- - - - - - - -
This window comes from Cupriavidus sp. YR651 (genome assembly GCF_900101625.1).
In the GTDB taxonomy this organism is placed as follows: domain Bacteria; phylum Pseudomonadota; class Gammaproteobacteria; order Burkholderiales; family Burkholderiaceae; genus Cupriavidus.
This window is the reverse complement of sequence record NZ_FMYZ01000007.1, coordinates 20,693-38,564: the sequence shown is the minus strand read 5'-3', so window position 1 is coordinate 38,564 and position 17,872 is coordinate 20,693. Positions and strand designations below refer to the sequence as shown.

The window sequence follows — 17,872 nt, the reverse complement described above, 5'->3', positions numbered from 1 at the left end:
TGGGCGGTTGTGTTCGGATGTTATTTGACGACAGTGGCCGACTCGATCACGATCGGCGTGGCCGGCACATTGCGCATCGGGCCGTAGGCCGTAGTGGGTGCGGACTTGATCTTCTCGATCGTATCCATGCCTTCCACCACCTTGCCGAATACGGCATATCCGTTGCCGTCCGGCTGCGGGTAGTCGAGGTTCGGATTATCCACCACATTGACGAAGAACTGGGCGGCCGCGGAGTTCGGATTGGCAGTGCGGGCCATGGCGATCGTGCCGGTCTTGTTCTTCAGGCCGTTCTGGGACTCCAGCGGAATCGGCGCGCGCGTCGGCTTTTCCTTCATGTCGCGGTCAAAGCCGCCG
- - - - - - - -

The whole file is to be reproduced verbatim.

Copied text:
This window comes from Cupriavidus sp. YR651 (genome assembly GCF_900101625.1).
In the GTDB taxonomy this organism is placed as follows: domain Bacteria; phylum Pseudomonadota; class Gammaproteobacteria; order Burkholderiales; family Burkholderiaceae; genus Cupriavidus.
This window is the reverse complement of sequence record NZ_FMYZ01000007.1, coordinates 20,693-38,564: the sequence shown is the minus strand read 5'-3', so window position 1 is coordinate 38,564 and position 17,872 is coordinate 20,693. Positions and strand designations below refer to the sequence as shown.

The window sequence follows — 17,872 nt, the reverse complement described above, 5'->3', positions numbered from 1 at the left end:
TGGGCGGTTGTGTTCGGATGTTATTTGACGACAGTGGCCGACTCGATCACGATCGGCGTGGCCGGCACATTGCGCATCGGGCCGTAGGCCGTAGTGGGTGCGGACTTGATCTTCTCGATCGTATCCATGCCTTCCACCACCTTGCCGAATACGGCATATCCGTTGCCGTCCGGCTGCGGGTAGTCGAGGTTCGGATTATCCACCACATTGACGAAGAACTGGGCGGCCGCGGAGTTCGGATTGGCAGTGCGGGCCATGGCGATCGTGCCGGTCTTGTTCTTCAGGCCGTTCTGGGACTCCAGCGGAATCGGCGCGCGCGTCGGCTTTTCCTTCATGTCGCGGTCAAAGCCGCCG